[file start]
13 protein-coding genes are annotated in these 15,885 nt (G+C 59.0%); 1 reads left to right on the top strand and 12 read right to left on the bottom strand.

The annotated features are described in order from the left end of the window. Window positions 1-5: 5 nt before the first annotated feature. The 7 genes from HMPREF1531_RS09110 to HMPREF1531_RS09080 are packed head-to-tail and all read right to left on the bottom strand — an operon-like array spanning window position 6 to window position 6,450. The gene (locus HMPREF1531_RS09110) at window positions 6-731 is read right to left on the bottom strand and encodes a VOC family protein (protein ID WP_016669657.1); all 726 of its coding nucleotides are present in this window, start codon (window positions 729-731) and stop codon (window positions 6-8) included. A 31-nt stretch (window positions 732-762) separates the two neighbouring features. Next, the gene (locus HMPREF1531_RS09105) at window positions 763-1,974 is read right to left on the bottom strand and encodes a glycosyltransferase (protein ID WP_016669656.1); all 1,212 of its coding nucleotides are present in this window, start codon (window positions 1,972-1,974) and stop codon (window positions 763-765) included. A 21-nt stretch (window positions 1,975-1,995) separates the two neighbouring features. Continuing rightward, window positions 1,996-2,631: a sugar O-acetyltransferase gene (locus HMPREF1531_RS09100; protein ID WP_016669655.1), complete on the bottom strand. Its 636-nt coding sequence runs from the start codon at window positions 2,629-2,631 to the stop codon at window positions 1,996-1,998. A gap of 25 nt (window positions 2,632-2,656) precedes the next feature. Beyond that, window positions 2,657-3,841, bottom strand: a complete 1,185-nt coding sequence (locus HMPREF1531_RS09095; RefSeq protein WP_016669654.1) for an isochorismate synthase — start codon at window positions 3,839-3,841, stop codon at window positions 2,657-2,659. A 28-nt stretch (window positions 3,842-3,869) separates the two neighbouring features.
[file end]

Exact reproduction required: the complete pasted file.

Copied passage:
13 protein-coding genes are annotated in these 15,885 nt (G+C 59.0%); 1 reads left to right on the top strand and 12 read right to left on the bottom strand.

The annotated features are described in order from the left end of the window. Window positions 1-5: 5 nt before the first annotated feature. The 7 genes from HMPREF1531_RS09110 to HMPREF1531_RS09080 are packed head-to-tail and all read right to left on the bottom strand — an operon-like array spanning window position 6 to window position 6,450. The gene (locus HMPREF1531_RS09110) at window positions 6-731 is read right to left on the bottom strand and encodes a VOC family protein (protein ID WP_016669657.1); all 726 of its coding nucleotides are present in this window, start codon (window positions 729-731) and stop codon (window positions 6-8) included. A 31-nt stretch (window positions 732-762) separates the two neighbouring features. Next, the gene (locus HMPREF1531_RS09105) at window positions 763-1,974 is read right to left on the bottom strand and encodes a glycosyltransferase (protein ID WP_016669656.1); all 1,212 of its coding nucleotides are present in this window, start codon (window positions 1,972-1,974) and stop codon (window positions 763-765) included. A 21-nt stretch (window positions 1,975-1,995) separates the two neighbouring features. Continuing rightward, window positions 1,996-2,631: a sugar O-acetyltransferase gene (locus HMPREF1531_RS09100; protein ID WP_016669655.1), complete on the bottom strand. Its 636-nt coding sequence runs from the start codon at window positions 2,629-2,631 to the stop codon at window positions 1,996-1,998. A gap of 25 nt (window positions 2,632-2,656) precedes the next feature. Beyond that, window positions 2,657-3,841, bottom strand: a complete 1,185-nt coding sequence (locus HMPREF1531_RS09095; RefSeq protein WP_016669654.1) for an isochorismate synthase — start codon at window positions 3,839-3,841, stop codon at window positions 2,657-2,659. A 28-nt stretch (window positions 3,842-3,869) separates the two neighbouring features.